The reason for using an independent data set to test the model is that if the same data are used for both fitting and testing, then an overoptimistic estimate of the predictive ability of the fitted model is obtained.

The split for the two sets should be done randomly.

• Step 5 fit Candidate models Generally several equally good models can be identified using the training data set.

By conducts several runs by varying FIN and FOUT values, we can identify several that fits the training set.

• Step 6 Select and evaluate From the list of candidate models we are now ready to select two or three good models based on criteria such as the Cp-statistic, the number of predictors (p), and the nature of predictors.

These selected models should be checked for violation of model assumptions using standard diagnostic techniques, in particular, residual plots. Transformations in the response variable or some of the predictor variables may be necessary to improve model fits.

• Step 7 Select the Final model:This is the step where we compare competing models by cross-validating them against the test data.

The model with a smaller cross-validation SSE is better predictive model.

The final selection of the model is based on a number of considerations, both statistical and no statistical. These include residual plots, outliers, parsimony, relevance, and ease of measurement of predictors. A final test of any model is that it makes practical sense and the client is willing to buy it.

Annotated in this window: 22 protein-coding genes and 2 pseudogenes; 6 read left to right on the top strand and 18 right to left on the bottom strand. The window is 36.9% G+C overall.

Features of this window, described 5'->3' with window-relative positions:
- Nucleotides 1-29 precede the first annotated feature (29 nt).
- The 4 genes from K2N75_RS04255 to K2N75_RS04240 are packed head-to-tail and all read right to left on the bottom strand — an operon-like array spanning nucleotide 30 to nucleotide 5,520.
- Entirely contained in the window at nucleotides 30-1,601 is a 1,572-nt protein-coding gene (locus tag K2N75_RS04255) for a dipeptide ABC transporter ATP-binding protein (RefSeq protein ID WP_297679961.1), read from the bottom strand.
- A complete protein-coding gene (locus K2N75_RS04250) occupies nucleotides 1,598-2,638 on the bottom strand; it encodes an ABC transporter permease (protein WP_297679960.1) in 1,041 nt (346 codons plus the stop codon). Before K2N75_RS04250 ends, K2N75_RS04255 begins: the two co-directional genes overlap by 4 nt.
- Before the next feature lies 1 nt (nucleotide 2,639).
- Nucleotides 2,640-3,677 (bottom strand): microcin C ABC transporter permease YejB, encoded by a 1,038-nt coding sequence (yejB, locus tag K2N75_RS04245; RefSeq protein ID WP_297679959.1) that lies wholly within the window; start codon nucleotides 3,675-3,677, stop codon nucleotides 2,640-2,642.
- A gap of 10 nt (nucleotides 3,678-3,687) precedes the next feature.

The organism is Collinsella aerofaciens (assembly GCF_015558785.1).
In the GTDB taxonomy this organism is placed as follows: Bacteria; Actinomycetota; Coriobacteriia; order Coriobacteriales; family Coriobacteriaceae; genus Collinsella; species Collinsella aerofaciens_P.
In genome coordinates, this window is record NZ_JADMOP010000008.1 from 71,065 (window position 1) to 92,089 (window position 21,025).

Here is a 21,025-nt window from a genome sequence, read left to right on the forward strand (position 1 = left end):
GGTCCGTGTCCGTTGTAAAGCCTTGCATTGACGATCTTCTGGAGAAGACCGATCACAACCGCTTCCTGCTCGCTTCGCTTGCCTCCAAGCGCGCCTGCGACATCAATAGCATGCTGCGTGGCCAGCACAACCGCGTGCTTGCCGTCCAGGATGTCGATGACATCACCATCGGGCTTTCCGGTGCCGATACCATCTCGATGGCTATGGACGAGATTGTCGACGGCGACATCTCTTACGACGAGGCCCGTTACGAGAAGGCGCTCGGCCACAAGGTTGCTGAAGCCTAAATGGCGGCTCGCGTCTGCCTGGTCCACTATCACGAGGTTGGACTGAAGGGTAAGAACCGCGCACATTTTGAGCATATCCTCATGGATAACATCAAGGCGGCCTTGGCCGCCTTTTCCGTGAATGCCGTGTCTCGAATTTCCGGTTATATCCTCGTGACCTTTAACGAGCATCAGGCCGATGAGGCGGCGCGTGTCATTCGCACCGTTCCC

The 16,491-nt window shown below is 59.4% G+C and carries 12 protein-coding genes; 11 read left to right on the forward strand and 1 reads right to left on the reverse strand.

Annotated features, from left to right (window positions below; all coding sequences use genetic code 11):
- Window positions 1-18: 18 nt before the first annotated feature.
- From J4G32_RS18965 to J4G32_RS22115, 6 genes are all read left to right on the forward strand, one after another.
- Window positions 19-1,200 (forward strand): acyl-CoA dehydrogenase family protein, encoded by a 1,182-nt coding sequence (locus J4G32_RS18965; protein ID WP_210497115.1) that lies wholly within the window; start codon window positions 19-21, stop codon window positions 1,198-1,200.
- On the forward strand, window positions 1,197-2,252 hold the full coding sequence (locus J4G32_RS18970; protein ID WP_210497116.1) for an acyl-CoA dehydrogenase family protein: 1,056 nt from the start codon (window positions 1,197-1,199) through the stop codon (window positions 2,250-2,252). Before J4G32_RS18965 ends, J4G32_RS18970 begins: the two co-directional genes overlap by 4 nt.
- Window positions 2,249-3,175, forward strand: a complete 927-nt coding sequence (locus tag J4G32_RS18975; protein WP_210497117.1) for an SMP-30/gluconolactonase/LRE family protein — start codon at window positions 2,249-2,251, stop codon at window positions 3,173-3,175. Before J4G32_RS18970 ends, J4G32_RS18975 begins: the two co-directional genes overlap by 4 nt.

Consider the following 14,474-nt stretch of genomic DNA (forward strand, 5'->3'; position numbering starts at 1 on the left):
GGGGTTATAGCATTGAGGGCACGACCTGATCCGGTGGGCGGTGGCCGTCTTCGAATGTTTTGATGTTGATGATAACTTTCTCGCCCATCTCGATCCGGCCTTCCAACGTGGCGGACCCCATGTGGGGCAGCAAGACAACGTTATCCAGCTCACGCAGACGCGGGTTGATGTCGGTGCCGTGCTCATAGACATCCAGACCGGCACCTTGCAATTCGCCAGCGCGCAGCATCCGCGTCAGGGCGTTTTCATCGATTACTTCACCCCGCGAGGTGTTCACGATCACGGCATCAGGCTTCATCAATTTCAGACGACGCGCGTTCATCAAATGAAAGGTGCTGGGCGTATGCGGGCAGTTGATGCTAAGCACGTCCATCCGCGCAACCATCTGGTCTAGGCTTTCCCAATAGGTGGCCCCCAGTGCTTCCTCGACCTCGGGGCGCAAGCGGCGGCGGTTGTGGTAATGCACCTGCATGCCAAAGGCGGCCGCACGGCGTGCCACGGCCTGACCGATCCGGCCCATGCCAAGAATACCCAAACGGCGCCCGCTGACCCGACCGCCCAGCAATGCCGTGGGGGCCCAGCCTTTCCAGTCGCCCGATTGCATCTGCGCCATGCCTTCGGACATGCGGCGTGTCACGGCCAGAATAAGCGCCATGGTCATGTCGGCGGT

• Regression Diagnostics (Step VI)Graphical Analysis of ResidualsPlot Estimated Errors vs. Xi ValuesDifference Between Actual Yi & Predicted YiEstimated Errors Are Called ResidualsPlot Histogram or Stem-&-Leaf of ResidualsPurposesExamine Functional Form (Linearity )Evaluate Violations of Assumptions

• Linear Regression AssumptionsMean of Probability Distribution of Error Is 0

Probability Distribution of Error Has Constant Variance

Probability Distribution of Error is Normal

Errors Are Independent

• Residual Plot for Functional Form (Linearity)Add X^2 TermCorrect Specification

• Residual Plot for Equal VarianceUnequal VarianceCorrect SpecificationFan-shaped. Standardized residuals used typically (residual divided by standard error of prediction)

• Residual Plot for IndependenceNot IndependentCorrect Specification

• Data transformationsWhy do we need data transformations?Make seemingly nonlinear models linear example:

Sometimes it gives a better explanation of the variation in the data

• How do we do the data transformations?Power family of transformations on the response :Box-Cox methodRequirements: all the data is always positive The ratio of the largest observed Y to the smallest is at least 10

• Transformation form V=

where is the geometric mean of the

• How to estimate 1.Choose a value of from a selected range. Usually we look for it in the range (-1,1),we would usually cover the selected range with about 11-21 values of2.For each value, evaluate V by applying each Y to the formula above. You will create a vector V=( ), then use it to fit a linear model by least squares method. Record the residual sum of squares for the regression

3. Plot versus .Draw a smooth curve through the plotted points, and find at what value of the lowest point of the curve lies. That , is the maximum likelihood estimate of